Although Americans regularly pay lip service to the value of diversity, the truth is that people of different incomes generally choose—for a variety of reasons—to live apart. Nevertheless, since 1992, the federal government has spent more than $5 billion to encourage the rich and poor to live side by side. The so-called Hope VI program has awarded several hundred block grants to scores of cities around the country to replace the barracklike public housing projects of the 1950s with a blend of subsidized and market housing.
Replacing the projects, which concentrate the poor in isolated enclaves, with mixed-income neighborhoods certainly sounds like a great idea. But what does it take to make a successful socially engineered community that departs so radically from the American mainstream? The model for the Hope VI program was a pioneering housing experiment in Boston called Harbor Point, the nation’s first attempt to transform a large dysfunctional federal public housing project into a mixed-income planned community. Now 25 years old, Harbor Point, perhaps more than other projects, can help answer that difficult question.
Harbor Point occupies 50 acres on Columbia Point, a peninsula jutting into Dorchester Bay, just south of downtown Boston. Today, Columbia Point is best known for I. M. Pei’s John F. Kennedy Presidential Library and Museum, but for three decades it was the site of the city’s largest—and most notorious—public housing project. In 1954, M. A. Dyer, a local firm, designed 27 nearly identical three- and seven-story apartment buildings, deployed on super-blocks à la Ville Radieuse. The architecture followed the no-frills style of public housing of that era: utilitarian, flat-roof boxes. Although the project functioned reasonably well at first, by the 1970s, thanks to the absence of screening, lax management, and general neglect, it had become a no-man’s land of crack houses, street crime, and lawlessness. By 1979, things were so bad that three-quarters of the 1,504 housing units were boarded up and vacant. In 1980, the Boston Housing Authority, which had been successfully sued for dereliction by the remaining tenants, was placed in receivership.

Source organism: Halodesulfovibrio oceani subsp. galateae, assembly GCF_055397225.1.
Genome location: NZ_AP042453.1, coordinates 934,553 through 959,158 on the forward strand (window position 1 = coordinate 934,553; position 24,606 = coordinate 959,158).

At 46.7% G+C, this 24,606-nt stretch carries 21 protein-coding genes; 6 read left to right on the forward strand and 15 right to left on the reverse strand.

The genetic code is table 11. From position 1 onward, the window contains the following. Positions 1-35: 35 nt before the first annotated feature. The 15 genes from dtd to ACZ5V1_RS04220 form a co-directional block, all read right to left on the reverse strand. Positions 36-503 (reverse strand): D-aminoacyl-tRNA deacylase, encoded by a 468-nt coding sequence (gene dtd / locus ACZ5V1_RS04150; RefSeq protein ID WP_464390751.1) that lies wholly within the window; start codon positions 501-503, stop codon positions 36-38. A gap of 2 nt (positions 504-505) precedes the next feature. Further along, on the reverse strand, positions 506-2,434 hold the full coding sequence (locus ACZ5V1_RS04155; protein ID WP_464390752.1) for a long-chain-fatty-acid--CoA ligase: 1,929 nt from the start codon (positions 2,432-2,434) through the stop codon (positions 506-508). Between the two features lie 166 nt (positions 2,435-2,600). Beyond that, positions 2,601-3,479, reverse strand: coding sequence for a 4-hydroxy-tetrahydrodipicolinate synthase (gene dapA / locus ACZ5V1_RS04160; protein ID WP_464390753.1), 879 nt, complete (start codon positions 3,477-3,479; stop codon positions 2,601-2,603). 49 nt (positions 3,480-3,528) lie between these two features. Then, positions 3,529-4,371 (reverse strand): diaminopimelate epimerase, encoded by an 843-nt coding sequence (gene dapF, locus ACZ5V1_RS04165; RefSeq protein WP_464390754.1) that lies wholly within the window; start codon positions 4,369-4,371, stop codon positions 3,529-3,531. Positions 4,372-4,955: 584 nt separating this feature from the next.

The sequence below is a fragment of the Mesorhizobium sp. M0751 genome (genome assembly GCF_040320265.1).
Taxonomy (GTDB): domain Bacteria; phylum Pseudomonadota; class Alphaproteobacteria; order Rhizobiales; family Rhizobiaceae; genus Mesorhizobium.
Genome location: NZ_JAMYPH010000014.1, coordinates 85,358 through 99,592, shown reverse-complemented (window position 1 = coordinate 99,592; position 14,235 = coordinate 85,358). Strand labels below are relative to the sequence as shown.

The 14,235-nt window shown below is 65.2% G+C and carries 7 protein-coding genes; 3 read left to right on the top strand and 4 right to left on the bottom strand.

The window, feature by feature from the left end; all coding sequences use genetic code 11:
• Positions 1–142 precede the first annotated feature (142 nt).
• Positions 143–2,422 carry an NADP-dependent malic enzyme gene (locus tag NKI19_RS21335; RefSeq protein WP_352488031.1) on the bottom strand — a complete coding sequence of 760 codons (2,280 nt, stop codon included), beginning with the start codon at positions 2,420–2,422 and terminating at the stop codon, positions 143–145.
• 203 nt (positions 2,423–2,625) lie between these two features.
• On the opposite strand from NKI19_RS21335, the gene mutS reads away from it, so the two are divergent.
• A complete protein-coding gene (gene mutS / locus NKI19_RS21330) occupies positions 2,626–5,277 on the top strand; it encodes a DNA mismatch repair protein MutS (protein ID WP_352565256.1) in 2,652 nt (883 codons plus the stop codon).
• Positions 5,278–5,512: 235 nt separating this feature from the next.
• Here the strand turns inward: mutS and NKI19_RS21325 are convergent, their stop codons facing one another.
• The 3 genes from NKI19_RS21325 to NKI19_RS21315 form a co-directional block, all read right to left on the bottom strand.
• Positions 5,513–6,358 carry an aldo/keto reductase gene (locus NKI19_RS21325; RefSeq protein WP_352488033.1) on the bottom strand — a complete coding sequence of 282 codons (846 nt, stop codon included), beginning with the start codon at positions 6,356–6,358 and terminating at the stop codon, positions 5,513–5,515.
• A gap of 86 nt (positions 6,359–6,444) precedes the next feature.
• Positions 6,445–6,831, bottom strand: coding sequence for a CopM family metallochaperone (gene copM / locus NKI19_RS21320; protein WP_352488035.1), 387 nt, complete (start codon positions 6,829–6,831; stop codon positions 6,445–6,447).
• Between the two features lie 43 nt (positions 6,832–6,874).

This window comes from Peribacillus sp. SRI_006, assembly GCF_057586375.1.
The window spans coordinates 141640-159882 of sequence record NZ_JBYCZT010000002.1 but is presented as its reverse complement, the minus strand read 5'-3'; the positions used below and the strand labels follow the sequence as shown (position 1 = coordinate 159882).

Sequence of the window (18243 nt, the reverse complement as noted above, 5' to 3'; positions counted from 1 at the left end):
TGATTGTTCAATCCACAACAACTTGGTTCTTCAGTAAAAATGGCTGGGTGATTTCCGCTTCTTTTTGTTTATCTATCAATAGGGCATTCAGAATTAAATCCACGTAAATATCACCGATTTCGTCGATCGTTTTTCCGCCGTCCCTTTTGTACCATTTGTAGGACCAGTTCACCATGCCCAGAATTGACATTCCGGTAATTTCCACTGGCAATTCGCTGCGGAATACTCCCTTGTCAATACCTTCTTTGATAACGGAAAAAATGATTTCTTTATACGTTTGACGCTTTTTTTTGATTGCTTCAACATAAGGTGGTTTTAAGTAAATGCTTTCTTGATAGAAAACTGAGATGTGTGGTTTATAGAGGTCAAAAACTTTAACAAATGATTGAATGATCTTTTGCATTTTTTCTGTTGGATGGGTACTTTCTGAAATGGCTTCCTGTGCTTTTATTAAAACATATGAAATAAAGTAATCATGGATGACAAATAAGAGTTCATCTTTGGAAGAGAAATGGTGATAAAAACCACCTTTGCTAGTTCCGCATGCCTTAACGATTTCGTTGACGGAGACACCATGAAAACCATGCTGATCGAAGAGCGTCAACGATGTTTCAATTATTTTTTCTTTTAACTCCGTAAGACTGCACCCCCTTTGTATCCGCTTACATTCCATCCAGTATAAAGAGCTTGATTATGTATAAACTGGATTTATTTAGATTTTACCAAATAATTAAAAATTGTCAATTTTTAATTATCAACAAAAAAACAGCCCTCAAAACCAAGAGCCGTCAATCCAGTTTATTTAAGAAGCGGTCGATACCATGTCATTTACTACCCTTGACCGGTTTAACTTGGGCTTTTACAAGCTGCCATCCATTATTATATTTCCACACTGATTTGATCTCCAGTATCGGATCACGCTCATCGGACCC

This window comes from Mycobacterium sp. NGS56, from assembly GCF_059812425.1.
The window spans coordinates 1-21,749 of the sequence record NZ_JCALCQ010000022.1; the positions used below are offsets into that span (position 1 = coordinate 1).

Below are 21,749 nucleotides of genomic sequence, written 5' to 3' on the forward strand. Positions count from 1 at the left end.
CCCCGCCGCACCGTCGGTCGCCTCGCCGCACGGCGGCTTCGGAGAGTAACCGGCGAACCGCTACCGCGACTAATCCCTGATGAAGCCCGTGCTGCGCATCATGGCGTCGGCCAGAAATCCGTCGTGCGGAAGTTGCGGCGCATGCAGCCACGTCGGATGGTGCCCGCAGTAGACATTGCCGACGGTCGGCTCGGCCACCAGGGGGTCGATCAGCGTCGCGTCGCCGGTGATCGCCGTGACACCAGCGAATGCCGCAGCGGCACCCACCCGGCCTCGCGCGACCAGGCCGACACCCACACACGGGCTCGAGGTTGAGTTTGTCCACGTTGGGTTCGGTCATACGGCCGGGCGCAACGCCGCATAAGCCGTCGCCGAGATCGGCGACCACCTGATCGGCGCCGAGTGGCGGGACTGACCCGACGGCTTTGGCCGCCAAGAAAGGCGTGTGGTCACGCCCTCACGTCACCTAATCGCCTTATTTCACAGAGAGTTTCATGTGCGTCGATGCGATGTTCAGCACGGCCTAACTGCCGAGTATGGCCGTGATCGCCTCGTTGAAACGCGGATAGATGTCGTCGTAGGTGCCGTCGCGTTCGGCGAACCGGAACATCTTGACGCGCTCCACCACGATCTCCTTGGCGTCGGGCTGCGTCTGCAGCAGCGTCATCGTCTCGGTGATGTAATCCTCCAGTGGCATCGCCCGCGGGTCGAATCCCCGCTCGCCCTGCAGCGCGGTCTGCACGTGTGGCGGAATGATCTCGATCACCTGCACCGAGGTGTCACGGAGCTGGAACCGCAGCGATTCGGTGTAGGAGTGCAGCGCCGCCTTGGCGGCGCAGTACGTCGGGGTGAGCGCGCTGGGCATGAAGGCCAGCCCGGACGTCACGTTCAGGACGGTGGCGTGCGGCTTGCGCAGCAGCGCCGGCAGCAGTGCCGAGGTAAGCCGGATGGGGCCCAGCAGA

Two years later, the City of Boston did something unexpected. With federal approval, it leased the whole project to a real estate developer to rebuild as a privately managed residential community. Two-thirds of the new units would be market rate, but the remainder would be subsidized social housing. Simply put, the idea was that the former would cross-subsidize—and stabilize—the latter. This was, in many ways, a desperate gamble: Blending public housing into a commercial development had never been tried before on this scale; in addition, it was unclear if middle-class tenants would want to live in an isolated site in a distinctly unfashionable part of the city. On the other hand, the waterfront location was attractive and only 10 minutes from downtown on the T.
Harbor Point is the brainchild of a developer named Joe Corcoran, who founded Corcoran Jennison Companies in 1971. As Jane Roessner recounts in A Decent Place to Live, a history of the project published in 2000, it was Corcoran who first approached the U.S. Department of Housing and Urban Development with the idea of turning Columbia Point public housing into a mixed-income community. The son of Irish immigrants, Corcoran had grown up in Dorchester, attended Boston College High School at Columbia Point, and watched the construction—and eventual decay—of the public housing project there. “I hated public housing,” he told me when we met in his Columbia Point office. “Warehousing low-income families all in one place was a formula for social disaster.”
He and his partners, Joe Mullins and Gary Jennison, developed an unusual solution for integrating public housing into a market-oriented residential community: They made the public housing tenants partners in the project. Corcoran admits that there were practical advantages to this arrangement. “When you show up at a meeting with a group of poor people on your side, it’s hard for the politicians to turn you down,” he says. But more important, sharing responsibility was a way of ensuring the continued success of a mixed-income community.
The unprecedented tenant control that Corcoran advocates includes full and equal partnership during the design phase—both sides must agree on all decisions—active participation in day-to-day management, as well as a stake in the financial success of the development. “The tenants’ council gets 10 percent of the cash flow to finance its operations,” he says.